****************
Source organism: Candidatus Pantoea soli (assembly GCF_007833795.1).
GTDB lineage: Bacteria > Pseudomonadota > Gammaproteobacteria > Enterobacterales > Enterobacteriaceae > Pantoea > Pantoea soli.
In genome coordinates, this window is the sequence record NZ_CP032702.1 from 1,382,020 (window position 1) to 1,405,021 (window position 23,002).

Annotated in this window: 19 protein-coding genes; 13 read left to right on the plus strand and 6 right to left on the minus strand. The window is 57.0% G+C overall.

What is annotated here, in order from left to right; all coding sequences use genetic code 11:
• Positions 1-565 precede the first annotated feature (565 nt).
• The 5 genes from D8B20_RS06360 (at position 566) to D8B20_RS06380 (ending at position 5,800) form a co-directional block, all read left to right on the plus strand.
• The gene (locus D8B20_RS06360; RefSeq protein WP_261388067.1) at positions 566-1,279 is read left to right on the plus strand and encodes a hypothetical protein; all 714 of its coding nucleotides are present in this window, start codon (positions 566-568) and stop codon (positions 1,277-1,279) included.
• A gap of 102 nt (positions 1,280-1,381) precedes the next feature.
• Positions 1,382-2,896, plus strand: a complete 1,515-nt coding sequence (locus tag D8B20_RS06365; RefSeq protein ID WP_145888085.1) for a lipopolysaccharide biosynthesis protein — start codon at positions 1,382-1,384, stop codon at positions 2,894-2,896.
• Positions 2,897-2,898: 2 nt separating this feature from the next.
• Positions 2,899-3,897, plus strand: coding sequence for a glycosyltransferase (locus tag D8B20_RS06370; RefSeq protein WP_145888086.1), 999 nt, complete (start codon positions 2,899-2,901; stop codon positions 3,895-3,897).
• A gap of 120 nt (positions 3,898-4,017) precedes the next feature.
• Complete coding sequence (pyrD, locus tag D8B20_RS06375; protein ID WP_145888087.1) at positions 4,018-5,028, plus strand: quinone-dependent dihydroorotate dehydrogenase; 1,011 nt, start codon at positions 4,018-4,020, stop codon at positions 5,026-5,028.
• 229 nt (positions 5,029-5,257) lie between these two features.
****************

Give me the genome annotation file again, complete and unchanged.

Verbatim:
Source organism: Candidatus Pantoea soli (assembly GCF_007833795.1).
GTDB lineage: Bacteria > Pseudomonadota > Gammaproteobacteria > Enterobacterales > Enterobacteriaceae > Pantoea > Pantoea soli.
In genome coordinates, this window is the sequence record NZ_CP032702.1 from 1,382,020 (window position 1) to 1,405,021 (window position 23,002).

Annotated in this window: 19 protein-coding genes; 13 read left to right on the plus strand and 6 right to left on the minus strand. The window is 57.0% G+C overall.

What is annotated here, in order from left to right; all coding sequences use genetic code 11:
• Positions 1-565 precede the first annotated feature (565 nt).
• The 5 genes from D8B20_RS06360 (at position 566) to D8B20_RS06380 (ending at position 5,800) form a co-directional block, all read left to right on the plus strand.
• The gene (locus D8B20_RS06360; RefSeq protein WP_261388067.1) at positions 566-1,279 is read left to right on the plus strand and encodes a hypothetical protein; all 714 of its coding nucleotides are present in this window, start codon (positions 566-568) and stop codon (positions 1,277-1,279) included.
• A gap of 102 nt (positions 1,280-1,381) precedes the next feature.
• Positions 1,382-2,896, plus strand: a complete 1,515-nt coding sequence (locus tag D8B20_RS06365; RefSeq protein ID WP_145888085.1) for a lipopolysaccharide biosynthesis protein — start codon at positions 1,382-1,384, stop codon at positions 2,894-2,896.
• Positions 2,897-2,898: 2 nt separating this feature from the next.
• Positions 2,899-3,897, plus strand: coding sequence for a glycosyltransferase (locus tag D8B20_RS06370; RefSeq protein WP_145888086.1), 999 nt, complete (start codon positions 2,899-2,901; stop codon positions 3,895-3,897).
• A gap of 120 nt (positions 3,898-4,017) precedes the next feature.
• Complete coding sequence (pyrD, locus tag D8B20_RS06375; protein ID WP_145888087.1) at positions 4,018-5,028, plus strand: quinone-dependent dihydroorotate dehydrogenase; 1,011 nt, start codon at positions 4,018-4,020, stop codon at positions 5,026-5,028.
• 229 nt (positions 5,029-5,257) lie between these two features.